Toward an effective peripheral visceral analgesic

Responding to the national opioid crisis

Research output: Contribution to journalShort survey

5 Citations (Scopus)

Abstract

This minireiew summarizes recent new developments in visceral analgesics. This promising field is important, as a new approach to address abdominal pain with peripheral visceral analgesics is considered a key approach to addressing the current opioid crisis. Some of the novel compounds address peripheral pain mechanisms through modulation of opioid receptors via biased ligands, nociceptin/ orphanin FQ opioid peptide (NOP) receptor, or dual action on NOP and μ-opioid receptor, buprenorphine and morphiceptin analogs. Other compounds target nonopioid mechanisms, including cannabinoid (CB2), N-methyl-D-aspartate, calcitonin gene-related peptide, estrogen, and adenosine A2B receptors and transient receptor potential (TRP) channels (TRPV1, TRPV4, and TRPM8). Although current evidence is based predominantly on animal models of visceral pain, early human studies also support the evidence from the basic and animal research. This augurs well for the development of nonaddictive, visceral analgesics for treatment of chronic abdominal pain, an unmet clinical need.

Original languageEnglish (US)
Pages (from-to)G637-G646
JournalAmerican Journal of Physiology - Gastrointestinal and Liver Physiology
Volume314
Issue number6
DOIs
StatePublished - Jun 1 2018

Fingerprint

Opioid Analgesics
Analgesics
Opioid Receptors
Abdominal Pain
Adenosine A2B Receptors
Visceral Pain
Transient Receptor Potential Channels
Buprenorphine
Peptide Receptors
Opioid Peptides
Cannabinoids
Calcitonin Gene-Related Peptide
N-Methylaspartate
Chronic Pain
Estrogens
Animal Models
Ligands
Pain
Therapeutics
morphiceptin

Keywords

  • Cannabinoid
  • Estrogen
  • Receptors
  • Transient receptor potential

ASJC Scopus subject areas

  • Physiology
  • Hepatology
  • Gastroenterology
  • Physiology (medical)

Cite this

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title = "Toward an effective peripheral visceral analgesic: Responding to the national opioid crisis",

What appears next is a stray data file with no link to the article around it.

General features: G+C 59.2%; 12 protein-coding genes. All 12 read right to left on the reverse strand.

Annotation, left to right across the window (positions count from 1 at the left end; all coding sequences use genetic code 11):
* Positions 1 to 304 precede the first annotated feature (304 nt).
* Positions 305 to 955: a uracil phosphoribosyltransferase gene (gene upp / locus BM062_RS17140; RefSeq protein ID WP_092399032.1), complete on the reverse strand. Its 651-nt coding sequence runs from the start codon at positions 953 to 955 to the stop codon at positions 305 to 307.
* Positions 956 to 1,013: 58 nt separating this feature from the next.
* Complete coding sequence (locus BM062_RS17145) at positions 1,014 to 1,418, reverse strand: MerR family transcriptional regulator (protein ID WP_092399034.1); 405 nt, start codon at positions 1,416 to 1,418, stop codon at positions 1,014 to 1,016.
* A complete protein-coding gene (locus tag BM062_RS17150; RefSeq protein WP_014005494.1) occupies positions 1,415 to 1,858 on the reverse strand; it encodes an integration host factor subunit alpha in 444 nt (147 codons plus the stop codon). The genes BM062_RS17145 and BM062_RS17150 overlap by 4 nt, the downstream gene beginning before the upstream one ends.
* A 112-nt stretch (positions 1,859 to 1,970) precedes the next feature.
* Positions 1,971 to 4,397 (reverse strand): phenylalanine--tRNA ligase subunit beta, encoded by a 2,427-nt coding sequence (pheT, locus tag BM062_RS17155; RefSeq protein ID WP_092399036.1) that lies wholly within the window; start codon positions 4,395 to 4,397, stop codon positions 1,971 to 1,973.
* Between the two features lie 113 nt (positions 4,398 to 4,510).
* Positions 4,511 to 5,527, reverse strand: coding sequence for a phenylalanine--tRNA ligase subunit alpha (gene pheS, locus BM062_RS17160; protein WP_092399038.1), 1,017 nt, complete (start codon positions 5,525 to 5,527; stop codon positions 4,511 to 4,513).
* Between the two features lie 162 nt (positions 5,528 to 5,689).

abstract = "This minireiew summarizes recent new developments in visceral analgesics. This promising field is important, as a new approach to address abdominal pain with peripheral visceral analgesics is considered a key approach to addressing the current opioid crisis. Some of the novel compounds address peripheral pain mechanisms through modulation of opioid receptors via biased ligands, nociceptin/ orphanin FQ opioid peptide (NOP) receptor, or dual action on NOP and μ-opioid receptor, buprenorphine and morphiceptin analogs. Other compounds target nonopioid mechanisms, including cannabinoid (CB2), N-methyl-D-aspartate, calcitonin gene-related peptide, estrogen, and adenosine A2B receptors and transient receptor potential (TRP) channels (TRPV1, TRPV4, and TRPM8). Although current evidence is based predominantly on animal models of visceral pain, early human studies also support the evidence from the basic and animal research. This augurs well for the development of nonaddictive, visceral analgesics for treatment of chronic abdominal pain, an unmet clinical need.",
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AU - Camilleri, Michael

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N2 - This minireiew summarizes recent new developments in visceral analgesics. This promising field is important, as a new approach to address abdominal pain with peripheral visceral analgesics is considered a key approach to addressing the current opioid crisis. Some of the novel compounds address peripheral pain mechanisms through modulation of opioid receptors via biased ligands, nociceptin/ orphanin FQ opioid peptide (NOP) receptor, or dual action on NOP and μ-opioid receptor, buprenorphine and morphiceptin analogs. Other compounds target nonopioid mechanisms, including cannabinoid (CB2), N-methyl-D-aspartate, calcitonin gene-related peptide, estrogen, and adenosine A2B receptors and transient receptor potential (TRP) channels (TRPV1, TRPV4, and TRPM8). Although current evidence is based predominantly on animal models of visceral pain, early human studies also support the evidence from the basic and animal research. This augurs well for the development of nonaddictive, visceral analgesics for treatment of chronic abdominal pain, an unmet clinical need.

AB - This minireiew summarizes recent new developments in visceral analgesics. This promising field is important, as a new approach to address abdominal pain with peripheral visceral analgesics is considered a key approach to addressing the current opioid crisis. Some of the novel compounds address peripheral pain mechanisms through modulation of opioid receptors via biased ligands, nociceptin/ orphanin FQ opioid peptide (NOP) receptor, or dual action on NOP and μ-opioid receptor, buprenorphine and morphiceptin analogs. Other compounds target nonopioid mechanisms, including cannabinoid (CB2), N-methyl-D-aspartate, calcitonin gene-related peptide, estrogen, and adenosine A2B receptors and transient receptor potential (TRP) channels (TRPV1, TRPV4, and TRPM8). Although current evidence is based predominantly on animal models of visceral pain, early human studies also support the evidence from the basic and animal research. This augurs well for the development of nonaddictive, visceral analgesics for treatment of chronic abdominal pain, an unmet clinical need.

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